7.51 Patients with stable angina, stable congestive heart failure, asymptomatic valve disease, controlled hypertension, and most types of pacemaker, should be able to travel safely provided they continue their medication. This should also be the case for those with recent strokes, heart attacks or cardiac surgery when they have recovered and stabilised.

7.52 Predisposition to DVT may also be associated with some cardiovascular disorders, as noted in paragraphs 6.13ff.


7.53 The primary factor affecting most respiratory disorders is also the potential for hypoxia. Air travel must be considered as potentially risky for people with any condition which limits lung capacity. These will include bronchitis, bronchiectasis, emphysema, pulmonary hypertension, cystic fibrosis, interstitial lung disease, pleural effusion, pneumothorax and pulmonary infections. Some people with skeletal, neuromuscular or malignant disorders may also be at risk because of inability to enhance respiration in response to hypoxia.

7.54 Bronchial asthma is the commonest respiratory disorder amongst travellers, and those whose condition is severe, unstable or have recently required hospitalisation might be advised not to travel by air until their condition is well-controlled. All asthmatics should carry their standard medication with them on board, and should also consider taking emergency medication with them.

7.55 Many people with respiratory disorders are able to travel by air, particularly with pre-booked supplementary oxygen supplies, but all should take medical advice beforehand, and some should be formally examined and tested for fitness to fly.


7.56 The most important factor affecting ear, nose and throat (ENT) conditions is the changing cabin pressure during ascent and descent, which may cause barotrauma as discussed in paragraphs 5.43 and 5.44. If any of the anatomical passageways between ears, sinuses (air cavities in the bones of the face and head), nose and throat are, or become, blocked during flight, discomfort, pain and tissue damage may occur. Ear-block and head pain are the commonest medical complaints associated with air travel, and most passengers who fly frequently will experience some ENT problems at times, particularly if they have recent or current common colds. Dry cabin air may also contribute adversely in some cases such as those who have recently undergone major ENT surgery.

7.57 Acute and chronic sinusitis, middle ear infections and recent ENT surgery are all potential reasons not to fly, but pre-flight treatment with antibiotics and decongestants, and waiting for an appropriate time after surgery, should enable most people to become fit to fly. In-flight use of local decongestants and moisturisers may also be helpful.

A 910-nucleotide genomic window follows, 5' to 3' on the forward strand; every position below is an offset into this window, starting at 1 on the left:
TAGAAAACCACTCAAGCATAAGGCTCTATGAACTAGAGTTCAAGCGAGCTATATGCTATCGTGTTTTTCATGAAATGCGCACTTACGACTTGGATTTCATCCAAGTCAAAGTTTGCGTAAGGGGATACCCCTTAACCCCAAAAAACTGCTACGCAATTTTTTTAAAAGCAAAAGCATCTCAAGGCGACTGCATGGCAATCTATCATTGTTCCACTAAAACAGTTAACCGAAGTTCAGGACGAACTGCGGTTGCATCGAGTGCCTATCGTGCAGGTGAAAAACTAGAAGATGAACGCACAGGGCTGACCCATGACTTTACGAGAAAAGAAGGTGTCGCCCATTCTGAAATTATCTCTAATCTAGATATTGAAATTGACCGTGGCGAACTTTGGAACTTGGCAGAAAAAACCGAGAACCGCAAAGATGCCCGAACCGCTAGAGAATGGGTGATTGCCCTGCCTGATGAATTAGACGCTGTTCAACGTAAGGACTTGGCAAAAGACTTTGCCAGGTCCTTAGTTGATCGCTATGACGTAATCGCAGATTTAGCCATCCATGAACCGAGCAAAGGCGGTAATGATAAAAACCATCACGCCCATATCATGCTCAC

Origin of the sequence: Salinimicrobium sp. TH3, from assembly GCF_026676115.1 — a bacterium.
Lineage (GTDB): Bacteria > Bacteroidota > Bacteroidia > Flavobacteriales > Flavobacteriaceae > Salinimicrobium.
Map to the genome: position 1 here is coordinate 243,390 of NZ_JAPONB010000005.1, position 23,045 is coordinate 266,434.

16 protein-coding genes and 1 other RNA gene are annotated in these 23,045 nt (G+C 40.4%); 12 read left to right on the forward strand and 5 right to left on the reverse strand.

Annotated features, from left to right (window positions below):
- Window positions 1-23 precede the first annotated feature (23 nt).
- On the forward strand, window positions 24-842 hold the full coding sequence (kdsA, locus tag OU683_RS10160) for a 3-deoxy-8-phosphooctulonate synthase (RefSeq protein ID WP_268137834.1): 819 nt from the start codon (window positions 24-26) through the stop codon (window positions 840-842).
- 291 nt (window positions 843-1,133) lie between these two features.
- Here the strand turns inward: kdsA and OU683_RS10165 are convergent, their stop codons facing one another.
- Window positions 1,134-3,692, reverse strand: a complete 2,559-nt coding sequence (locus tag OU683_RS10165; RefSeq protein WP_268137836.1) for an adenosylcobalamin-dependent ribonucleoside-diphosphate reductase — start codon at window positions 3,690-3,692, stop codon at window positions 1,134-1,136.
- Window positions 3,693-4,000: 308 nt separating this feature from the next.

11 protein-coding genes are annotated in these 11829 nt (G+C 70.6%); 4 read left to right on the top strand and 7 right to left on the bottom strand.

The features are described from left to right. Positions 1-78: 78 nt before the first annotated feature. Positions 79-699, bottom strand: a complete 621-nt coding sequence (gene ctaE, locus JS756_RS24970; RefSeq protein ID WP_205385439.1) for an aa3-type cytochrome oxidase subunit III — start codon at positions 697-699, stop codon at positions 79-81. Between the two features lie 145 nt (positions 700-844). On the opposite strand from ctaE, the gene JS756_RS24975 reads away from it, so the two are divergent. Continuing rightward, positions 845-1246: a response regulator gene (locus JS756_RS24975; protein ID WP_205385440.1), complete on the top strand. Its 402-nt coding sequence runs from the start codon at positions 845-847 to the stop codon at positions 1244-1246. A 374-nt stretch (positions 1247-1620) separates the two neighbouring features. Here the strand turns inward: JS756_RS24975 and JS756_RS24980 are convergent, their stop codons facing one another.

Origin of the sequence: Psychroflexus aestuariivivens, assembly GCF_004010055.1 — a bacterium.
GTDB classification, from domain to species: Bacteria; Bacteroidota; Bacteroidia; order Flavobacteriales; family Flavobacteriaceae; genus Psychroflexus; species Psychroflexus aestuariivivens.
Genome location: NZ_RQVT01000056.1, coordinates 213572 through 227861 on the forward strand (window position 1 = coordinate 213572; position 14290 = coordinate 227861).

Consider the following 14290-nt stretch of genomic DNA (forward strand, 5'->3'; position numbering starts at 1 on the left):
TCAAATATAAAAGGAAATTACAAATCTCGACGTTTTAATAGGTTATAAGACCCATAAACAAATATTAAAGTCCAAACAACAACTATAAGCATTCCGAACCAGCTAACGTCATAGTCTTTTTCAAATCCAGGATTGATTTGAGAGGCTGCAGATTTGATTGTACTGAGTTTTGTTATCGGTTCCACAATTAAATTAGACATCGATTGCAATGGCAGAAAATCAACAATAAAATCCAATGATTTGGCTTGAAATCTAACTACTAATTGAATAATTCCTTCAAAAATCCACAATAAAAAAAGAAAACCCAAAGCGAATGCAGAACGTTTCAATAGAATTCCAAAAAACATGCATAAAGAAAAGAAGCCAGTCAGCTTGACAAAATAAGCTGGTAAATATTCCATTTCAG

7.58 Generally, the cabin environment presents no medical hazards to normal pregnancy. The Royal College of Obstetricians and Gynaecologists cited evidence of a slightly increased risk of miscarriage in cabin crew (p 279), but the airline Emirates said that this finding had not been replicated in later studies (p 229).

7.59 Flying while pregnant may be inappropriate for those with a history of miscarriage or premature delivery, severe anaemia, recent vaginal bleeding, pre-eclampsia, and a serious fear of flying. It would be a wise precaution for all pregnant intending passengers to seek professional health advice before booking their flight.

7.60 In the early stages of pregnancy, air-sickness might compound "morning sickness". In the later stages, cramped seating, narrow aisles, limited mobility, seat belts, gas-producing foods and general discomfort might cause physical problems, and the risk of DVT must be considered. Airlines will usually carry healthy pregnant passengers of up to 36 weeks' gestation. As Virgin Atlantic noted, pregnant cabin crew are usually grounded on declaration of pregnancy to avoid any occupational risks to them or to the foetus (p 107), especially from cosmic radiation (see paragraph 3.63).

7.61 Although new-born babies should be able to fly safely, it is prudent to wait a week or so before taking them on a flight in case of post-delivery problems that might not be apparent at first sight, such as certain congenital defects, metabolic abnormalities and post-natal infections. After this period, the cabin environment presents no general problems for infants, although their immature ENT function may cause problems during ascent and descent. Feeding should ameliorate any potential problems due to pressure changes.


7.62 Increasing numbers of people are flying soon after surgery. Indeed, as AsMA noted, it is not uncommon for people to fly to a destination for their surgery and return home by air soon afterwards (p 198). The important cabin environment factor which may affect post-surgical passengers is pressure change, although reduced oxygen availability may also be of concern (see paragraph 7.67).

7.63 Gases introduced into, or trapped inside, body cavities will undergo volume expansion on ascent, and reduction on descent. As noted in paragraph 5.43, this may cause problems after any surgical procedure, but is primarily a problem after abdominal, intestinal, cardiac, lung, ENT, eye and cranial surgery. In the majority of cases, flying must be postponed until the gases have dissolved or diffused and suture lines have healed. Surgeons should always provide the appropriate warnings and advice about flying too soon.